Introductions: Dr. Franciso Laso’s Galápagos research focuses on where “productive and protected areas meet”
The College of the Environment is excited to welcome Dr. Francisco Laso, Assistant Professor in the Environmental Studies department! Dr. Laso arrived at WWU as a visiting professor last year but now joins us full-time.
Since arriving at Western, he’s taught GIS (Geographic Information Systems), cartography, intro to research methods, and “Extractivism and its Alternatives in Latin America” in the Honors College.
Dr. Laso received a Ph.D. in Geography from the University of North Carolina at Chapel Hill in 2021, where his doctoral research delved into the interconnections between agriculture, wildlife -- where humans and their environment connect. “Humans need to feed themselves, and unsustainable farming practices have some of the most disruptive effects for the planet’s life-sustaining systems,” he says. “I am interested in collaborations between farmers and scientists to seek solutions situating humans as an integral part of their environment, not apart from it. The problems in food security and environmental conservation are linked, and so are their solutions.”
When you think of the Galápagos, you probably think of unique flora and fauna, but humans have inhabited the islands since the 1800s. Now, more than 33,000 people live in this archipelago off the coast of Ecuador. Centering on farmers’ role in conservation on the islands, Dr. Laso studied interactions between land use, invasive plants, and protected wildlife -- where humans and their environment connect. “Humans need to feed themselves, and unsustainable farming practices have some of the most disruptive effects for the planet’s life-sustaining systems,” he says. “I am interested in collaborations between farmers and scientists to seek solutions situating humans as an integral part of their environment, not apart from it. The problems in food security and environmental conservation are linked, and so are their solutions.”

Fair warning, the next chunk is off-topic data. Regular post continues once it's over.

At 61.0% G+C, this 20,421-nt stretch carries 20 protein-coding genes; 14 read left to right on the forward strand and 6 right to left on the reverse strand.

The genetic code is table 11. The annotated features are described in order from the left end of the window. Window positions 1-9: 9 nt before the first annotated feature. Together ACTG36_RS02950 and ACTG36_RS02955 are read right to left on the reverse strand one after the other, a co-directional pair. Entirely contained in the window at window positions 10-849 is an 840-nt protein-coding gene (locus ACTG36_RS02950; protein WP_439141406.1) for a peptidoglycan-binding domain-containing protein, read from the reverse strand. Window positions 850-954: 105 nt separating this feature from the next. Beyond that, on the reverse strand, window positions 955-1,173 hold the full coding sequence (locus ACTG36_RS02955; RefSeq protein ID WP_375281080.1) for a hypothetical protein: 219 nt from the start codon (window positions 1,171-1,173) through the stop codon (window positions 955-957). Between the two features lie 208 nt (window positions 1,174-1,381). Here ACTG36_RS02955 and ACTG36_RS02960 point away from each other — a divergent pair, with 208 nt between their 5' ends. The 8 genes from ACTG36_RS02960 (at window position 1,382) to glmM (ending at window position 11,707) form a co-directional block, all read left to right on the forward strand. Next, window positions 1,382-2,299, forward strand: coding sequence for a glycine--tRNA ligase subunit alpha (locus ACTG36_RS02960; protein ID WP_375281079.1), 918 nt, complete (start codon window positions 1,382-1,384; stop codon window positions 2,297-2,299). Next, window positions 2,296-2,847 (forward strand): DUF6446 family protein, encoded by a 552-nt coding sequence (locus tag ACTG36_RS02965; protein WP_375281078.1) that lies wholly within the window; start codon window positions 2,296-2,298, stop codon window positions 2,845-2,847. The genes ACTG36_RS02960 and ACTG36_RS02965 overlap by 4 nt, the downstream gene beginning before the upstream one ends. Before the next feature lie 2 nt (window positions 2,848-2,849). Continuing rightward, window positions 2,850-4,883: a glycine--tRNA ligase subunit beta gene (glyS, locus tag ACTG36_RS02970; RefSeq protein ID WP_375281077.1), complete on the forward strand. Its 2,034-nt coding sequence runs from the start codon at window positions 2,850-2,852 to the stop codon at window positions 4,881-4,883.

During his research, where he used various qualitative and quantitative methods and met with local farmers, he says, “I commonly heard farmers say, ‘Scientists come, ask us a lot of questions, and then leave. And we never know what happened with those results,’ so whenever I go to the field, I bring my previous results to show, printed and translated into a simple language.” This project led to the first high-resolution land cover map of agricultural areas in the Galápagos.
Because the inhabitants of the Galápagos all immigrated to the islands, there is a common belief that they do not have a unique culture. This past summer, Dr. Laso returned to the Galápagos to work alongside UPenn anthropologist Dr. Carter Hunt on a cultural inventory that will challenge this notion. While there, he also established an interdisciplinary network of scientists and farmers to help with long-term monitoring of agricultural areas that will be systematized and presented both academically and in ways that the farmers can benefit from. The group came upon a unique opportunity to initiate a study on Floreana Island, the first of the Galápagos to be inhabited and where today most residents make their living by farming. Conservation scientists are embarking on an ambitious project to eradicate introduced rat and feral cat populations and reintroduce tortoises on Floreana. Dr. Laso and the other scientists quickly stepped in to create a “before” picture ahead of the restoration work. They will return next year to monitor birds, reptiles, insects, and soil microorganisms and assess the impact on nearby agricultural areas.
Back at Western, Dr. Laso received a 2023 Diversity and Social Justice Grant for the project “Mapping Access and Disability at WWU.” He wanted to show students that maps can be powerful tools. “For my GIS classes, I had all these examples about how I was using maps in these faraway places like Galapagos,” he says. “But I wanted to show students that they could produce maps that can positively impact their immediate community, right here at WWU.” This project aims to engage with the disabled community in participatory mapping of the WWU college campus to visualize barriers, highlight areas without obstacles, and enhance the utility and accessibility of existing campus maps.
Stay tuned for updates on Dr. Laso’s research at https://cenv.wwu.edu/people/francisco-laso.